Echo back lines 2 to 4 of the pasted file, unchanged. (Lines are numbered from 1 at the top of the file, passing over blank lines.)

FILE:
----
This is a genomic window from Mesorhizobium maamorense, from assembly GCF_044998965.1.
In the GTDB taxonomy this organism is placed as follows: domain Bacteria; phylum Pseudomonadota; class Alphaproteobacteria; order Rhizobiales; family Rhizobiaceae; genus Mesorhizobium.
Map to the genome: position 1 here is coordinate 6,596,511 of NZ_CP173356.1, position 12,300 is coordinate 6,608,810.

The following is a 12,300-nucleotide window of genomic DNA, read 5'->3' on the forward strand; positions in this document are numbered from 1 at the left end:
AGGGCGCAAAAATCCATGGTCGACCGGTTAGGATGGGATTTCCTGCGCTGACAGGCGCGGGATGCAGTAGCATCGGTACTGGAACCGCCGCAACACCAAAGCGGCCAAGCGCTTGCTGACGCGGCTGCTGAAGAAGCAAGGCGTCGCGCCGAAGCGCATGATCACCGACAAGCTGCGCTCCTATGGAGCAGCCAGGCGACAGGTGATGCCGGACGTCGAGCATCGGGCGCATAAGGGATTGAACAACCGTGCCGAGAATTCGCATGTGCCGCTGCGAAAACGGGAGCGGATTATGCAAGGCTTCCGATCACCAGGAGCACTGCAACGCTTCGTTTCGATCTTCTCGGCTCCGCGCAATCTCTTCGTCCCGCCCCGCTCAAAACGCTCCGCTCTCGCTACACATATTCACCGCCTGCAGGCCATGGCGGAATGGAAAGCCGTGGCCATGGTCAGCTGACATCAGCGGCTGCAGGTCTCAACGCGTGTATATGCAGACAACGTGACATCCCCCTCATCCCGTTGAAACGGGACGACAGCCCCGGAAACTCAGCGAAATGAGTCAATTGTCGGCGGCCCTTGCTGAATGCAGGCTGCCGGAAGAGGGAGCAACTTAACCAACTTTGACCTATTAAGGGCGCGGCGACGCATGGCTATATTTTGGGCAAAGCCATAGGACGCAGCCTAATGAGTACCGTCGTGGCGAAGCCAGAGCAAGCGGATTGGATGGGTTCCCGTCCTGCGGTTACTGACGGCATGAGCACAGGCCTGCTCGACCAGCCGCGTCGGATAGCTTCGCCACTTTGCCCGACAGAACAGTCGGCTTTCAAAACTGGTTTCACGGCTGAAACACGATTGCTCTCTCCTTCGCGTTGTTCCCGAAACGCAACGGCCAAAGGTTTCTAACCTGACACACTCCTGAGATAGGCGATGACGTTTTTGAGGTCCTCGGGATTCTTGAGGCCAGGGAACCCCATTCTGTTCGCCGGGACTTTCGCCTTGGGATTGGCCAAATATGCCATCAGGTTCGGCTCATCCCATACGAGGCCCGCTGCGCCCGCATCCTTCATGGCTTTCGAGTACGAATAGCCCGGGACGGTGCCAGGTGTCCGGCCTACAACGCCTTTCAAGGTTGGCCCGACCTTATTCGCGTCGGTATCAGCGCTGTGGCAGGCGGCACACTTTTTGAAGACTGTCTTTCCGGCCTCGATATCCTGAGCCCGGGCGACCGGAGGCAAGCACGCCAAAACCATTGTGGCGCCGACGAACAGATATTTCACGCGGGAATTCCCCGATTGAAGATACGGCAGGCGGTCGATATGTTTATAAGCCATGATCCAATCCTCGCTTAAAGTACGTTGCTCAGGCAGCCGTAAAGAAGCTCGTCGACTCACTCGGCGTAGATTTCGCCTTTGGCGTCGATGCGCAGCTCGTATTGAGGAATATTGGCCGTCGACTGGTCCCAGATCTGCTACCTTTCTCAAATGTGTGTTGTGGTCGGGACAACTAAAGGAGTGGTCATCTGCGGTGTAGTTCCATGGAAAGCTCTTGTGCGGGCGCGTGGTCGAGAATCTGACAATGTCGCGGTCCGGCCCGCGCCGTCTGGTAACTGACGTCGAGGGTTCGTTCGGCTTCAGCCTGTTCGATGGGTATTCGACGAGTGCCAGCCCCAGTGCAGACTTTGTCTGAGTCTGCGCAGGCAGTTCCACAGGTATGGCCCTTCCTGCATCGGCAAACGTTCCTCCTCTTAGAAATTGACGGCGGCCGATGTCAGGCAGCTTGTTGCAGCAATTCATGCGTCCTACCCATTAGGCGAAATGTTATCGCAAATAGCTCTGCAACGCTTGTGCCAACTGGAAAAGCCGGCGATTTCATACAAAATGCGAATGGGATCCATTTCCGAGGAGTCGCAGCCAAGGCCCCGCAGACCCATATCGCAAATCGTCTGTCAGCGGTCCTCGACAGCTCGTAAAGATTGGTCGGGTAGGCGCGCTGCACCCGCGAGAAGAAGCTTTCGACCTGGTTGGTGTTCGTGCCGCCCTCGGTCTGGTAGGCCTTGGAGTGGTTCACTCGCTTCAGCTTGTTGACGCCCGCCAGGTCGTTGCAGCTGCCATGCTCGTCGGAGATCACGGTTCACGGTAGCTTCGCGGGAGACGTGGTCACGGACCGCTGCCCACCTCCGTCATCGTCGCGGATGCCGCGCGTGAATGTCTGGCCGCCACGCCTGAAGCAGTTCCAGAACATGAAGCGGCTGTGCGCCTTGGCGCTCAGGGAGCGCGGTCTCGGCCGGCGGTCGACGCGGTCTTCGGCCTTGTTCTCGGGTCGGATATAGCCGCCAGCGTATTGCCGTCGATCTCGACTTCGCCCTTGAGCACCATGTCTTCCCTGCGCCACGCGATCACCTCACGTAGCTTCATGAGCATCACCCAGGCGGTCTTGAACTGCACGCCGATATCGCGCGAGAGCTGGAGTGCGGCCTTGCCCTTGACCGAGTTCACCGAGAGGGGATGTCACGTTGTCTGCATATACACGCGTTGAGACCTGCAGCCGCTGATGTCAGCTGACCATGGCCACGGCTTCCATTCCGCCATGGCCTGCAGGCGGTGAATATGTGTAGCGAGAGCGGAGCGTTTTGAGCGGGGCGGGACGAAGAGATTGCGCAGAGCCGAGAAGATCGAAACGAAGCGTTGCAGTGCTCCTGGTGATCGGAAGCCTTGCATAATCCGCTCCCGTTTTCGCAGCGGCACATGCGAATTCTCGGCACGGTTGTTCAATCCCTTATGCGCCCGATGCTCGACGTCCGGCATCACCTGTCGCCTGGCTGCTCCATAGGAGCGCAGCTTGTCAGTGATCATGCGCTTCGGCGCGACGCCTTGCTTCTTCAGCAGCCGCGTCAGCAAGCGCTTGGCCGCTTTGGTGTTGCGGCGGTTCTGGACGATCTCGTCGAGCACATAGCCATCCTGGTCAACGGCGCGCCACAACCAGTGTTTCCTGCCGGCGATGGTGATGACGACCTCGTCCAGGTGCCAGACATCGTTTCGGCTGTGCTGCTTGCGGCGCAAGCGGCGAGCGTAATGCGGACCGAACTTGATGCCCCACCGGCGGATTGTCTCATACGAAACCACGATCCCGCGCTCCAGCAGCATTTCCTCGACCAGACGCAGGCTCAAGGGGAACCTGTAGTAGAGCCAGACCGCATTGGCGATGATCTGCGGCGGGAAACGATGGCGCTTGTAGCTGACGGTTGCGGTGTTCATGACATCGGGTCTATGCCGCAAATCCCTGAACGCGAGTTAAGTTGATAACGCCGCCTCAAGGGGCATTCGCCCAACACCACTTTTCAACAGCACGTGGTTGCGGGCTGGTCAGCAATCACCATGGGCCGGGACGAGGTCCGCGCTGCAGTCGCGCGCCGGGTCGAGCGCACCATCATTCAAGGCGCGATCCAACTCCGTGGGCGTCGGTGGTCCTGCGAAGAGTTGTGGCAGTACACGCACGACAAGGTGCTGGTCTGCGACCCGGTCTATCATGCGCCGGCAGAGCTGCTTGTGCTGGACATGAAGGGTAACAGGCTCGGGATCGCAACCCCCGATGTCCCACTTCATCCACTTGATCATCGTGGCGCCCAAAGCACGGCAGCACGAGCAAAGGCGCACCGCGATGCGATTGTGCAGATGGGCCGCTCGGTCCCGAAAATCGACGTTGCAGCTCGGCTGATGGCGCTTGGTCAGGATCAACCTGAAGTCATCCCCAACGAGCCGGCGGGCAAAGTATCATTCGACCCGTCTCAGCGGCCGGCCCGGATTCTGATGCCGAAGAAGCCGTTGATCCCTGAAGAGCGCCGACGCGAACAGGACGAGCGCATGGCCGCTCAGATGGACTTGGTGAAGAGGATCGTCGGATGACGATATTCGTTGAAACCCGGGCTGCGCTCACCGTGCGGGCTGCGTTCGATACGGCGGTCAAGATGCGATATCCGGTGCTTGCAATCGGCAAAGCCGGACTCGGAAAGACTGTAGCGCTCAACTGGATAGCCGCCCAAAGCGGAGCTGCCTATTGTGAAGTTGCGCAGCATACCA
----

In the GTDB taxonomy this organism is placed as follows: domain Bacteria; phylum Pseudomonadota; class Alphaproteobacteria; order Rhizobiales; family Rhizobiaceae; genus Mesorhizobium.
Map to the genome: position 1 here is coordinate 6,596,511 of NZ_CP173356.1, position 12,300 is coordinate 6,608,810.

The following is a 12,300-nucleotide window of genomic DNA, read 5'->3' on the forward strand; positions in this document are numbered from 1 at the left end: